Introducing Dr. Karnell McConnell-Black, Vice President of Student Life

A Holistic Approach to Diversity, Equity, and Inclusion

Photo Courtesy of Karnell McConnell-Black

Photo Courtesy of Karnell McConnell-Black

Karnell McConnell-Black joined the Reed community on Friday, July 31, traveling all the way from Salt Lake City. His house was fully packed that Monday, his things loaded into moving vans on Tuesday, he began driving on Wednesday, the movers unpacked on Thursday, and he began working at Reed on Friday. Despite the quick turnaround and joining the community in an uncertain time, McConnell-Black arrived ready to put down roots in a new community. 

Before coming to Reed, McConnell-Black worked as the Vice President of Student Affairs and Dean of Students for over a year at Westminster College, concluding his overall nine-year tenure at the Salt Lake City institution. McConnell-Black began working in orientation planning with little desire to assume a different role, but upon working with staff, faculty, and students to write policy empowering the most marginalized members of their community, McConnel-Black found a place where he could make an impact. He brings this strong Diversity, Equity and Inclusion (DEI) approach into all of his work, and throughout our 45 minutes together, he repeatedly emphasized that the institution as a whole benefits when an institution considers its most marginalized students as central to the experience of every student. 

McConnell-Black comes to Reed having finished his doctorate and with a passion for making an impact in a new community. When asked about how he handles difficult conversations, especially those concerning student dissent, McConnell-Black referenced his doctoral work, researching the history of how institutions interact with protest. When answering how he might handle interactions with protests at Reed or with people who dissent with decisions that he makes as Vice-President, McConnell-Black highlighted the ability of a small community to bring different perspectives together and to consider everyone as human even in our disagreements. He stressed that diverse opinions are an important part of learning both inside and outside of the classroom. McConnell-Black believes in the importance of dialogue, and emphasized that when someone in a community puts demands together, they should be listened to. McConnell-Black also emphasized the importance of staff and faculty working together both on committees, and in holistically supporting students.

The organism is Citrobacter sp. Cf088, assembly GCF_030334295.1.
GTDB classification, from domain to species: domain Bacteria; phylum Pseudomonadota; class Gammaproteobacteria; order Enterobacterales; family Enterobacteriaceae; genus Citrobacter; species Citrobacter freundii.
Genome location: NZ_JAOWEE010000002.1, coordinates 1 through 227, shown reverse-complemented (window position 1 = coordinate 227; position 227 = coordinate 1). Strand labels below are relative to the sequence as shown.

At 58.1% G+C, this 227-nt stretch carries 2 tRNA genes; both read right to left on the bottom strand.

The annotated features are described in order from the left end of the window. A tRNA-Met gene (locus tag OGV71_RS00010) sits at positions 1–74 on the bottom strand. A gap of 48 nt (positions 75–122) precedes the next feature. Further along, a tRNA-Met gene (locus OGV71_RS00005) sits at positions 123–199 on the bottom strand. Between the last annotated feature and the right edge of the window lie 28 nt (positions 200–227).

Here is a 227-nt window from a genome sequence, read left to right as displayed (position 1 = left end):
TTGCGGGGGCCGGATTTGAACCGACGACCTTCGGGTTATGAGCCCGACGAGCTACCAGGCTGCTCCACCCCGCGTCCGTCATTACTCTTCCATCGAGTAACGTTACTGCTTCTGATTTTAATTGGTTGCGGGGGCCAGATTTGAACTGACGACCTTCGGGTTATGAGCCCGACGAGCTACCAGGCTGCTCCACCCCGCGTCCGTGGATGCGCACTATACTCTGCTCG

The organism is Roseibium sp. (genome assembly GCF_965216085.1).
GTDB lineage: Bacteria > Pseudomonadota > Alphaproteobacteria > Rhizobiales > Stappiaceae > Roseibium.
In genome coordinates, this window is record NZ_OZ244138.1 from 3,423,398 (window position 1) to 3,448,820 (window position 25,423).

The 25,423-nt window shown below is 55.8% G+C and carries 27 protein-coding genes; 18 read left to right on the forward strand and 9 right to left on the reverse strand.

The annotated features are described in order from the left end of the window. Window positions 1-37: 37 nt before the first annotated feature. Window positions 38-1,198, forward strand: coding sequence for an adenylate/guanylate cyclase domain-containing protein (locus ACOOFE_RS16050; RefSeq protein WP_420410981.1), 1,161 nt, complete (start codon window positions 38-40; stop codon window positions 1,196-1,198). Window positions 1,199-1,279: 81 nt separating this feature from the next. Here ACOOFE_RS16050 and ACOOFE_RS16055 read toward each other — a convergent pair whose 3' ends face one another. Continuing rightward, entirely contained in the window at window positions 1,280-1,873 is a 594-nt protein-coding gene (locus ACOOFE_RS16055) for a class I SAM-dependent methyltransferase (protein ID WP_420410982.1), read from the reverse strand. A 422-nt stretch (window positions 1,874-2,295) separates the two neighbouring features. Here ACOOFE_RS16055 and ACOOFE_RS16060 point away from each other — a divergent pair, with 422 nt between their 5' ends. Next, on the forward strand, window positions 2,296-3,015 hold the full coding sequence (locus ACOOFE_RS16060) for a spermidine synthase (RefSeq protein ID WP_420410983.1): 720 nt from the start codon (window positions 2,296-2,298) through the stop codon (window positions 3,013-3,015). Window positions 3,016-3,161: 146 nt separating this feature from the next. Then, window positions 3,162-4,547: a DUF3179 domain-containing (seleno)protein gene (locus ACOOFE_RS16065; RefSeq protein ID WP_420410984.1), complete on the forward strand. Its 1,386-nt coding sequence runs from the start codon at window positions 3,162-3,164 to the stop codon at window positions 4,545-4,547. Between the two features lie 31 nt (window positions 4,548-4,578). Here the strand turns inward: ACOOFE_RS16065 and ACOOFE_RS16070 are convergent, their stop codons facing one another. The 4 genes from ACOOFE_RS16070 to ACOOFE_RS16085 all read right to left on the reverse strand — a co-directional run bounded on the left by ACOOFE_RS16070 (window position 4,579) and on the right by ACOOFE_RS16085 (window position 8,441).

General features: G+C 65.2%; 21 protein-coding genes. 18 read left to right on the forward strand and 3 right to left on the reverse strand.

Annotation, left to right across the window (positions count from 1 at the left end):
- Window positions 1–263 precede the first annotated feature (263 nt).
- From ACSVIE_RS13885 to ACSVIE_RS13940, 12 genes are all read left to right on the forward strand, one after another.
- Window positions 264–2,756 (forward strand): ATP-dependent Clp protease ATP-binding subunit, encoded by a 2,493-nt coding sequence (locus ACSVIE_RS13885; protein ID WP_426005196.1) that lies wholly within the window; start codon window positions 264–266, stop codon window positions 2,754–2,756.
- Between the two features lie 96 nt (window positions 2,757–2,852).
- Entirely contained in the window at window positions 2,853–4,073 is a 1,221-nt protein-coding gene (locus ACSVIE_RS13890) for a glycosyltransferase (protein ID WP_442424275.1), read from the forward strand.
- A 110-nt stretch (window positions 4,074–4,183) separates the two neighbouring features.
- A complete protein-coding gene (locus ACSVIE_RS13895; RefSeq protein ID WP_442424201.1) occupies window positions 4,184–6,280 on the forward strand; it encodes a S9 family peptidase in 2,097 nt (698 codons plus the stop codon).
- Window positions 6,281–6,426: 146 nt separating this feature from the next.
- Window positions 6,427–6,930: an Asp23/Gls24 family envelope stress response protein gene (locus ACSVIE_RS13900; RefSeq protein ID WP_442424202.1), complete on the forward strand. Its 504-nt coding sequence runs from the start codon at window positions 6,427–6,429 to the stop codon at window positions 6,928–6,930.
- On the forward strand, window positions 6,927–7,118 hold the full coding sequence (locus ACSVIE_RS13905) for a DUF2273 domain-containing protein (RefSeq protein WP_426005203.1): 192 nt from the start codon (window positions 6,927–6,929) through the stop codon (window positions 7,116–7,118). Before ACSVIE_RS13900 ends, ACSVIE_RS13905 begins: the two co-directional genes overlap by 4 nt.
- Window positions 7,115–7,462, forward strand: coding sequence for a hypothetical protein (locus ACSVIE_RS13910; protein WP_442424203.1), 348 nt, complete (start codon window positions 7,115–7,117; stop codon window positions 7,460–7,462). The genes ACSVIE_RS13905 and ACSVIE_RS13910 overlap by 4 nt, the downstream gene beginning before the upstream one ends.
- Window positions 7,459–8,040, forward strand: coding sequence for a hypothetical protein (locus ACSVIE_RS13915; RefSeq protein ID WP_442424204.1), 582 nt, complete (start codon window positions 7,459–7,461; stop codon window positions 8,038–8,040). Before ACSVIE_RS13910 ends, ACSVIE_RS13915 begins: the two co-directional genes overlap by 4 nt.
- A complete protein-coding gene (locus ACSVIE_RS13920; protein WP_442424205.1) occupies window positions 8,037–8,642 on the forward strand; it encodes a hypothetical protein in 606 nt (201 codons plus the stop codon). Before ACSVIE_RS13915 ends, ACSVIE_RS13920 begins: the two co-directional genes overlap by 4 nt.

McConnell-Black completed an Ed. D. before joining the Reed community, which he described as more practical as opposed to a Ph. D. in education, which is more theoretical. His thesis was titled, “The corporatization of student affairs, student success in neoliberal times,” and it examined the tendency of educational institutions to treat students as consumers as opposed to individuals in need of support. Reed’s reputation preceded it, as McConnell-Black heard about Reed as having excellent students and that the institution as a whole was selective and holistic in its development, involving broad portions of the community to ensure student success. 

McConnell-Black is excited to be a member of our community, despite adapting to Reed during the time of COVID. He comes excited to explore Portland—as much as one can—and looks forward to making a positive impact on the Reed community.

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